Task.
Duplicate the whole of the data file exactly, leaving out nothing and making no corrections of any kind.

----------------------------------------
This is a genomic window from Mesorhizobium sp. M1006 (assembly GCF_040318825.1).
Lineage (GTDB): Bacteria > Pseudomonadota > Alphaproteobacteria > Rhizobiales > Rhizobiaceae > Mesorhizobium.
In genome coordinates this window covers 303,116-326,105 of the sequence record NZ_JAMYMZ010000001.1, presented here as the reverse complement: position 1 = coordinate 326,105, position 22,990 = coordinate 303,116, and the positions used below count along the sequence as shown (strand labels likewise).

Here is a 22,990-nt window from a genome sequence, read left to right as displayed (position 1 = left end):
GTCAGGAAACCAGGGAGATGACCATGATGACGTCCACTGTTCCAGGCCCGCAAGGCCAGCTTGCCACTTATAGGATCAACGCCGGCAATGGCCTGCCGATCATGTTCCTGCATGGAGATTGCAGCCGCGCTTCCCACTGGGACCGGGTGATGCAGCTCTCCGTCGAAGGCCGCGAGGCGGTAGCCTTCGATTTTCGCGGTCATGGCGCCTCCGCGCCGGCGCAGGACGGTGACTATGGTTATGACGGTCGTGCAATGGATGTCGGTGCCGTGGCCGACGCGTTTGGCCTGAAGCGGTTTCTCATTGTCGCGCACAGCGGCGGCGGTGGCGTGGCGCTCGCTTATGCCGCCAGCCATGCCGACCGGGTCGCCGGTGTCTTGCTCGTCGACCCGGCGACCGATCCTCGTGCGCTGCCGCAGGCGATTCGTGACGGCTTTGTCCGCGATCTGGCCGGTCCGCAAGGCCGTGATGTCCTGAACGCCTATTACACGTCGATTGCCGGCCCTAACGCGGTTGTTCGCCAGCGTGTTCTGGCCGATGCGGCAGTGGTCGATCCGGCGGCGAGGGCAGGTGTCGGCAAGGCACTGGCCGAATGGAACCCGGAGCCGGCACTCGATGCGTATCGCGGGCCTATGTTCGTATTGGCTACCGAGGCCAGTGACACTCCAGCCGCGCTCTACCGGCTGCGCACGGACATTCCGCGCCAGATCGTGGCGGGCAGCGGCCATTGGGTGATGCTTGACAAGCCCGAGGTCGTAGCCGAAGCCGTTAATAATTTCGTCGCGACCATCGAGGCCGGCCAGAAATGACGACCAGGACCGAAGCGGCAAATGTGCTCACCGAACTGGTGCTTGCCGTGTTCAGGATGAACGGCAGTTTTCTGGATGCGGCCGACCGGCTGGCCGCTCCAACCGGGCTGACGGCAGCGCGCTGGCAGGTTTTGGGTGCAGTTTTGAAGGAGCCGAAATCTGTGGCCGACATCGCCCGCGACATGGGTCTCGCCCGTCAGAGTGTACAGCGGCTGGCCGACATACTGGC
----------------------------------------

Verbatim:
This is a genomic window from Mesorhizobium sp. M1006 (assembly GCF_040318825.1).
Lineage (GTDB): Bacteria > Pseudomonadota > Alphaproteobacteria > Rhizobiales > Rhizobiaceae > Mesorhizobium.
In genome coordinates this window covers 303,116-326,105 of the sequence record NZ_JAMYMZ010000001.1, presented here as the reverse complement: position 1 = coordinate 326,105, position 22,990 = coordinate 303,116, and the positions used below count along the sequence as shown (strand labels likewise).

Here is a 22,990-nt window from a genome sequence, read left to right as displayed (position 1 = left end):
GTCAGGAAACCAGGGAGATGACCATGATGACGTCCACTGTTCCAGGCCCGCAAGGCCAGCTTGCCACTTATAGGATCAACGCCGGCAATGGCCTGCCGATCATGTTCCTGCATGGAGATTGCAGCCGCGCTTCCCACTGGGACCGGGTGATGCAGCTCTCCGTCGAAGGCCGCGAGGCGGTAGCCTTCGATTTTCGCGGTCATGGCGCCTCCGCGCCGGCGCAGGACGGTGACTATGGTTATGACGGTCGTGCAATGGATGTCGGTGCCGTGGCCGACGCGTTTGGCCTGAAGCGGTTTCTCATTGTCGCGCACAGCGGCGGCGGTGGCGTGGCGCTCGCTTATGCCGCCAGCCATGCCGACCGGGTCGCCGGTGTCTTGCTCGTCGACCCGGCGACCGATCCTCGTGCGCTGCCGCAGGCGATTCGTGACGGCTTTGTCCGCGATCTGGCCGGTCCGCAAGGCCGTGATGTCCTGAACGCCTATTACACGTCGATTGCCGGCCCTAACGCGGTTGTTCGCCAGCGTGTTCTGGCCGATGCGGCAGTGGTCGATCCGGCGGCGAGGGCAGGTGTCGGCAAGGCACTGGCCGAATGGAACCCGGAGCCGGCACTCGATGCGTATCGCGGGCCTATGTTCGTATTGGCTACCGAGGCCAGTGACACTCCAGCCGCGCTCTACCGGCTGCGCACGGACATTCCGCGCCAGATCGTGGCGGGCAGCGGCCATTGGGTGATGCTTGACAAGCCCGAGGTCGTAGCCGAAGCCGTTAATAATTTCGTCGCGACCATCGAGGCCGGCCAGAAATGACGACCAGGACCGAAGCGGCAAATGTGCTCACCGAACTGGTGCTTGCCGTGTTCAGGATGAACGGCAGTTTTCTGGATGCGGCCGACCGGCTGGCCGCTCCAACCGGGCTGACGGCAGCGCGCTGGCAGGTTTTGGGTGCAGTTTTGAAGGAGCCGAAATCTGTGGCCGACATCGCCCGCGACATGGGTCTCGCCCGTCAGAGTGTACAGCGGCTGGCCGACATACTGGC